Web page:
Today’s news:

Hurrican’t! City won’t take Carmines calls during storm!

Brooklyn Daily

Boy, I’m madder than the Big Bad Wolf when he couldn’t blow down the Three Little Pigs’ brick house because of the horrible job the city did answering its phone during Hurricane Irene.

Look, you all know I was the first one to cheer Mayor Bloomberg for creating the 311 system to report problems in the city. Heck, I got the number on speed dial, and you may have noticed that when you call on any given day, instead of saying, “Hello, 311” they say, “What is it now, Carmine?”

But I’ll tell you this: don’t call when there is an actual emergency!

That’s because during the “Storm of the Weak” (as the Bay News ingeniously dubbed Hurricane Irene on its cover last week) I couldn’t get anybody at the city to take my report that the power lines in front of my building — where I live! — were doing a dangerous dance with a nearby tree.

Now, when I have something to screech about, you know it’s for good reason. And here’s the reason this report needed to be taken: those power lines are above a crosswalk that leads to PS 212’s schoolyard! Imagine the disaster if they came down, and were shooting sparks all over the kids playing kickball, or dodgeball, or ringolevio, or Johnny on the pony or whatever the heck the kids play today on the off chance that they are outside.

Now’s the point in the column where I explain how it all went down: when my eagle eyes spotted the problem, I called 311. 311 connected me to Con Ed, who said the trees needed to be pruned by the Parks Department. So I called Parks. Once connected, I got a recorded message saying Parks wouldn’t take my pruning request because — well, I don’t remember. So then I called 911 because I assumed that this was a very dangerous situation. But 911 sent me back to the Parks Department! And guess what happened when I asked to speak to a live person. You hear that noise? That’s the sound of me slamming the handset of my phone down on the receiver! So I quickly re-speed dialed 311 and explained my odyssey with the human being that answered; she affirmed that Parks Department was not taking pruning requests — but then said she was not taking the report. Why? I don’t know. But I’ll tell you this: wouldn’t the city like to know that this tree was having its way with the wires? My numerous attempts to get anyone to take my complaints were futile, and I finally gave up.

With nobody to grouse at, I sat down in front of the old Zenith and spun the dial to channel 7, which did an excellent job of covering the storm — and this is coming from the guy who is the first one to pooh-pooh meteorologists that try to scare the wits out of everyone every single time two snowflakes fall. ABC had its entire crew covering Irene’s handiwork, and almost lost a reporter or two covering the beaches. And our staff here at the Harway Terrace took a page from channel 7’s book and — just like the station did at its studio — had the majority of our maintenance crew ready to brave Irene’s wrath with mops, shovels and rags.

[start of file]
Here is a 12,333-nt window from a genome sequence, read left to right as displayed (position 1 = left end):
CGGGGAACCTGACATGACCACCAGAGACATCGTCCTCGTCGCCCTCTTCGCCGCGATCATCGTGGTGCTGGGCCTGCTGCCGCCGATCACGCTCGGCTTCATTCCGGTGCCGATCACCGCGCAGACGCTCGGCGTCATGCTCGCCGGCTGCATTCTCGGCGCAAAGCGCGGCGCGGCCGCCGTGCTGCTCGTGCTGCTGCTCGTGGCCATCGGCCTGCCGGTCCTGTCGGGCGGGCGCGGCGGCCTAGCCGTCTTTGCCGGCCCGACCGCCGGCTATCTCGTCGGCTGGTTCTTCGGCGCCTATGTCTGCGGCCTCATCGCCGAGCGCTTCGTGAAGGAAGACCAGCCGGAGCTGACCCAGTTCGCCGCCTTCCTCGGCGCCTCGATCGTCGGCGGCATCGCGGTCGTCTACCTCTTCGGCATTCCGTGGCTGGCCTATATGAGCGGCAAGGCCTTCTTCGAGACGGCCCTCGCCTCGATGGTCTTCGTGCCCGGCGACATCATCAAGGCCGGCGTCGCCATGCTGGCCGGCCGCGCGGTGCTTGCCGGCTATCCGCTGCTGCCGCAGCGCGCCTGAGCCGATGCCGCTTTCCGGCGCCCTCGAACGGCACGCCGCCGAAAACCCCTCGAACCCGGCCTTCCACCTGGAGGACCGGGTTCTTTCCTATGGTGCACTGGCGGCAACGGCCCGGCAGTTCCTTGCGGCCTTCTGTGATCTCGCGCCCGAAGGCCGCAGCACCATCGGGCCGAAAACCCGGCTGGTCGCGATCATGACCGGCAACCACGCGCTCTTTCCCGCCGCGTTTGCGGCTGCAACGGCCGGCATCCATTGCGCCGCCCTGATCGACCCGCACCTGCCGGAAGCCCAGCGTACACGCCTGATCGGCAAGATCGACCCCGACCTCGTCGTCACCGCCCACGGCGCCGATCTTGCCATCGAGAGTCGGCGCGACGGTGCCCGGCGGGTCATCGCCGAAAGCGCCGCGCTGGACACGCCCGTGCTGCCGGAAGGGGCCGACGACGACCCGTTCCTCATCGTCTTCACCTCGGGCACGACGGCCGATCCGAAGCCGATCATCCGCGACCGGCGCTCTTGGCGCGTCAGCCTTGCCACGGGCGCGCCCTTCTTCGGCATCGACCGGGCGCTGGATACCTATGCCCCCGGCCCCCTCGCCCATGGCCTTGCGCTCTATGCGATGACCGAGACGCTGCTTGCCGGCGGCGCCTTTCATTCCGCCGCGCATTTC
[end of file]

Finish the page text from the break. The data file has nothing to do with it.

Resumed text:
Now, you all know that the buildings I live in are even bigger than me. Harway has two 19-story buildings with 360 families, and we were determine to meet any emergency — such as any of our 4,000 windows blowing out, the need for sandbags around our boilers, and elevator breakdowns (which we had in both buildings), with our staff. Our great staff also warned residents to stock drinking, cooking and — that’s right, I’m going there! — flushing water (there’s nothing worse than having one left in dry dock!).

Normally, the buildings induce 40-50 mph winds because they are the tallest ones for miles around.

And I’ll tell you this: when it gets windy, even this fatty has to hold on for dear life. I’ve been knocked over a couple of times in the past!

But thankfully, when it came to the “Hurrican’t” the damage in our area was very slight.

But some weren’t as lucky as we were. In my family, I personally had loved ones who didn’t get off so easy. For instance, my brother-in-law suffered tremendous flooding right here in Bensonhurst, my niece in Staten Island suffered loss of power; my great nephew in Belle Harbor saw his entire formal dining room in his basement floating — with everything destroyed including his family’s clothes; my daughter in Wantagh was powerless for five days, and all her food went bad! Worse, my nephew here in Bensonhurst lost all the delicious figs from the tree in the yard.

So everyone has a memory or a dozen from Irene’s visit, and I hope she never comes back. So here’s a Big Screecher shout-out to all our city services that kept the disasters to a minimum — with the notable exception of 311 and the Parks Department and those stupid answering machines.

Screech at you next week!

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